March 9th saw me in The Gambia again and it seemed as if I’d hardly been away. Unfortunately things have got worse since I was there in November. We only had electricity 40% of the time, the teachers and doctors have been striking as they haven’t been paid and there is more looting going on. Sarjo has had his goats, sheep and chickens stolen in three different raids at night. No currency has been minted for ages and the notes are falling to pieces as well as smelling. I’m sorry to start with bad news but from now on things will be positive. My time there was very productive and everything went well.
I had two weekends. On the first one I decided to concentrate on our sponsored children. I don’t often talk about them as it is a side line to our working with women, which is our main priority. We have five children about to graduate this year and nineteen others in middle and upper school. Twelve of these come from Kayabor and Karror where there is a lot of poverty. Their staple crops of peanuts, maize and couscous all failed when the rains stopped a month early. Most of the children there don’t go to school. The problem we had was letting them know we were coming as nobody there has a mobile phone. We had good feedback as to how the children are doing and we managed to see two thirds of them.
Election time is coming up soon and on the Tuesday the nominations for councillors happened. The rally was very noisy with cheering, dancing and generally having a good time. Many people want the old president back.
After lots of frantic dancing we had a very nice handing over of the machines. These are going to make a big difference for their economy. There are two tailors in the village who will teach some of the women to sew. We made sure that the women will be in charge!
That evening we went back to Soma where we were going to sleep. It is a large, scruffy town and all the stalls along the road seem to sell the same things. It’s rather a dirty place and huge lorries pass by all the time. Sarjo is a keen fan of Liverpool and luck would have it there was a video shack which was showing the Liverpool and Watford game. It seemed surreal to be seeing the game live with the players covered in snow while were sweating in 35 degrees heat.
The next morning we headed off to Karantaba, the next village. Again the women gave us a lovely welcome. They told us that nobody had ever helped them even though things had been promised. There was lots of dancing and drumming to start with but the meeting was very good. Everybody listened well and we talked about the many things they could do when they started to make their profit from the machines. Buying soap, oil and rice in bulk will help their economy. This is a big village and there are three tailors there but none of them have a machine. This time I took an electric one as well as a hand machine because the village had electricity. It is getting harder to find the old ones now so I will be looking for good electric ones as well in future.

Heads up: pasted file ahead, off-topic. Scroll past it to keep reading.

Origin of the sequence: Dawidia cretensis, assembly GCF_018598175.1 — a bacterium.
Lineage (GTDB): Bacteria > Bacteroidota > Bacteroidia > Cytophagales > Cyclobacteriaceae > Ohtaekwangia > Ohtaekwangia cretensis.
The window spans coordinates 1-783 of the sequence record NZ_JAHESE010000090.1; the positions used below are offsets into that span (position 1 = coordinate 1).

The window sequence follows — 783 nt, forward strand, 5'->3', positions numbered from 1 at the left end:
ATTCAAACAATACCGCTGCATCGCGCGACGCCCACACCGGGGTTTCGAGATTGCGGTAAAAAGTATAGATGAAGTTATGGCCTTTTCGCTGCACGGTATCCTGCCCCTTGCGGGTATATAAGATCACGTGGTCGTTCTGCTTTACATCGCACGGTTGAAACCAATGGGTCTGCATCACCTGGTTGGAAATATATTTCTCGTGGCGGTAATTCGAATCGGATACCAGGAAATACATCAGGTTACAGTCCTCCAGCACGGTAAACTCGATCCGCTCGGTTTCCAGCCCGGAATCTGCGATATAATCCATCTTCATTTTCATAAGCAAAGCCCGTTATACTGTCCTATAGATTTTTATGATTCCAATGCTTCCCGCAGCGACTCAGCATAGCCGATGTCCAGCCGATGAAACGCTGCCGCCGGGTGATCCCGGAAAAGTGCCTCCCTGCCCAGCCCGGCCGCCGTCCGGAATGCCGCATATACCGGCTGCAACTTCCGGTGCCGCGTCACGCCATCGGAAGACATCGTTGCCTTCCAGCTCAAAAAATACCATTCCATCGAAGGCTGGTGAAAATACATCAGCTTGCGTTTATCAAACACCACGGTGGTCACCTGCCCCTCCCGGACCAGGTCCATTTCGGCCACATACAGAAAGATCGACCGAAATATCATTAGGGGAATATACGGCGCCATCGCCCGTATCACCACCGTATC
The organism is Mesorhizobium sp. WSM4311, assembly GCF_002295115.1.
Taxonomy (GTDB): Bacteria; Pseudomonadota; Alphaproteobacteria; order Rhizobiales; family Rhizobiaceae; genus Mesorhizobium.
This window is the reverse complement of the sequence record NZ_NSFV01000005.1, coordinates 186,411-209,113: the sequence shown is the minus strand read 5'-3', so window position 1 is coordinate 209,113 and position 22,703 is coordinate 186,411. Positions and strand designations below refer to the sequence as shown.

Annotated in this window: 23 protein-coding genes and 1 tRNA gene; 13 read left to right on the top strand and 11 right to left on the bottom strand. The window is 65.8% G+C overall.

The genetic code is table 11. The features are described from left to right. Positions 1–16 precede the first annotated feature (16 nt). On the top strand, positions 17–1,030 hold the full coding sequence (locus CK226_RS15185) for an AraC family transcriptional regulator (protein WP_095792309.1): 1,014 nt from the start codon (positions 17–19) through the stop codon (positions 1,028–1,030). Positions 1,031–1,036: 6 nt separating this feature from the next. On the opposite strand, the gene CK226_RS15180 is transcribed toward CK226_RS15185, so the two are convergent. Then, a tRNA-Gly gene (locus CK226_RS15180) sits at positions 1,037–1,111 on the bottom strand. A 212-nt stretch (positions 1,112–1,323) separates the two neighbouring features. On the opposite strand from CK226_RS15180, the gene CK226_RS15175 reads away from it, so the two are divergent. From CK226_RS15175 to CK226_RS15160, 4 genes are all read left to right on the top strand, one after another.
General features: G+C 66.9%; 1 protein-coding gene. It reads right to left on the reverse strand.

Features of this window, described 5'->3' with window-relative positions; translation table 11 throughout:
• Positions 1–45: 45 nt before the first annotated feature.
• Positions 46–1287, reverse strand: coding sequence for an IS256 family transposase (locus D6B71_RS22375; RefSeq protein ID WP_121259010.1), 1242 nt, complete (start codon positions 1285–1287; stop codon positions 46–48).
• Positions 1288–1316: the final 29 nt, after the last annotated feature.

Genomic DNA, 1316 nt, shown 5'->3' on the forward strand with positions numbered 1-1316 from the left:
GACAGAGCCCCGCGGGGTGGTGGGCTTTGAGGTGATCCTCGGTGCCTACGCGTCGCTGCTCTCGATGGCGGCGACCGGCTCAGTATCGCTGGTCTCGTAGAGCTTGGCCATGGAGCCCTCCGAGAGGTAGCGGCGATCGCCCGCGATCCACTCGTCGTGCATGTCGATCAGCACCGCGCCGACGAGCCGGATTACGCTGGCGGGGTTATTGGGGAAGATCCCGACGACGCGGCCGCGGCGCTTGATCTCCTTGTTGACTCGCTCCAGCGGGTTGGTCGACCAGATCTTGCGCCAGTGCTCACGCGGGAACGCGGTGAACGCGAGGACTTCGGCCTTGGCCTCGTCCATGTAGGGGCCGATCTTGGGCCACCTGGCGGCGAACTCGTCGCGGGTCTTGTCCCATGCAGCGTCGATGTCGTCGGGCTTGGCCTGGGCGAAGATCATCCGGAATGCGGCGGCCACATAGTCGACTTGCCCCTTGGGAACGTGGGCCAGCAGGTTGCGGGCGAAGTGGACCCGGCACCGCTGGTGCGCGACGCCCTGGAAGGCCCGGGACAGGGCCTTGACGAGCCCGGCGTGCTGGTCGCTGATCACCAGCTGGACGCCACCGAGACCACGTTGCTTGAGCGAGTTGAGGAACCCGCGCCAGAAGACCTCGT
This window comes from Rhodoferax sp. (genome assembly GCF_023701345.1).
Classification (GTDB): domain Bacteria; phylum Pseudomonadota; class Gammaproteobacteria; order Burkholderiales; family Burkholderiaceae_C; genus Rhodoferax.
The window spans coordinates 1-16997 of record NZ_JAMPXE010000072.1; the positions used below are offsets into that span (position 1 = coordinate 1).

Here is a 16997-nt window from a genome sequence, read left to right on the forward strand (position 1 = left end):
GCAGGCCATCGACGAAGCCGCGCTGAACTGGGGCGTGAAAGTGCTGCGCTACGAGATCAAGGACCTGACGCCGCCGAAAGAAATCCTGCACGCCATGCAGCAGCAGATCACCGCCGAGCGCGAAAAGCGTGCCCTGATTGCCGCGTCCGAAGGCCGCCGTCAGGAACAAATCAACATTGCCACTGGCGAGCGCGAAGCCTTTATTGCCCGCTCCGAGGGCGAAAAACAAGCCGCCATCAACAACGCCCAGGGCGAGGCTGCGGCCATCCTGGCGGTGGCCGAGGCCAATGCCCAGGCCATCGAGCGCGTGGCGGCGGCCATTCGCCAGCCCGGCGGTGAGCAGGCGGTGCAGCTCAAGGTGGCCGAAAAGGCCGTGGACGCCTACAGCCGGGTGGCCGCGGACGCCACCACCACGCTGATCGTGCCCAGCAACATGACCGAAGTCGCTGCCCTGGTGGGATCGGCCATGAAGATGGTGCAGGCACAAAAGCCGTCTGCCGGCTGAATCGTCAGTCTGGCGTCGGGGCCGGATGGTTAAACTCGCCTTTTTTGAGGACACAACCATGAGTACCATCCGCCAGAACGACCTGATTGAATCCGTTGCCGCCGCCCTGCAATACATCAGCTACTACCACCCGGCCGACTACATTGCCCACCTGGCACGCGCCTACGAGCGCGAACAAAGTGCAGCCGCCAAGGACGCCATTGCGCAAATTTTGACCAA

Very often women from other villages nearby come along asking for help with their village. This time four ladies from two villages walked about five miles on foot in the sweltering sun. They had heard about our solar driers and were desperate to have one. These people don’t have enough money to buy fencing for their women’s garden so there is only a limited amount they can grow. This last season they grew okra, cassava and sweet potatoes. Much of the okra spoiled. Their staples, like Karror, went rotten so it has been a very lean time for them and they were desperate. We have promised to give the two villages a drier each although there are about 20 villages waiting on the list. Sarjo has delivered eighteen driers since I left in November. One drier costs approximately £90 each when you include the fuel. (We go all over the country)
When I last visited The Gambia I went to the school that sang so beautifully for me when we were giving a drier to their local village in Foni. Looking round the school we saw that they had hardly any decent furniture. Last year a very kind doner gave £200 for new tables and chairs so on the way back we dropped in to the school to see if they were there. It was a Sunday so we looked into the rooms to see if the furniture was there and it wasn’t. Suddenly we were surrounded with teachers and the new headmistress who explained what was happening. The carpenter has nearly finished them and we saw a photo on the teacher’s phone showing they were almost ready to go. (Things go slowly in The Gambia) All was well.
We always go to see Ensa, the man in the Agriculture who gives us our transport, to let him know what we are doing. This time he asked us to visit a friend of his in Brikama who is running a school for orphaned children. We arrived on a Thursday when they had no pupils but it was good because we had time to hear about what they are doing. As well as educating children they are helping single mothers to read. When they heard that we teach food preservation they asked if Sarjo and the trainers could come and show them how to preserve their produce, especially their mangos. This will be happening when they are ready.
Thank you for reading this report and thank you so much for all you do to keep this charity going. If you have any friends who would like to support us I would be very grateful.
Barbara and Sarjo's Trek Reports and experiences.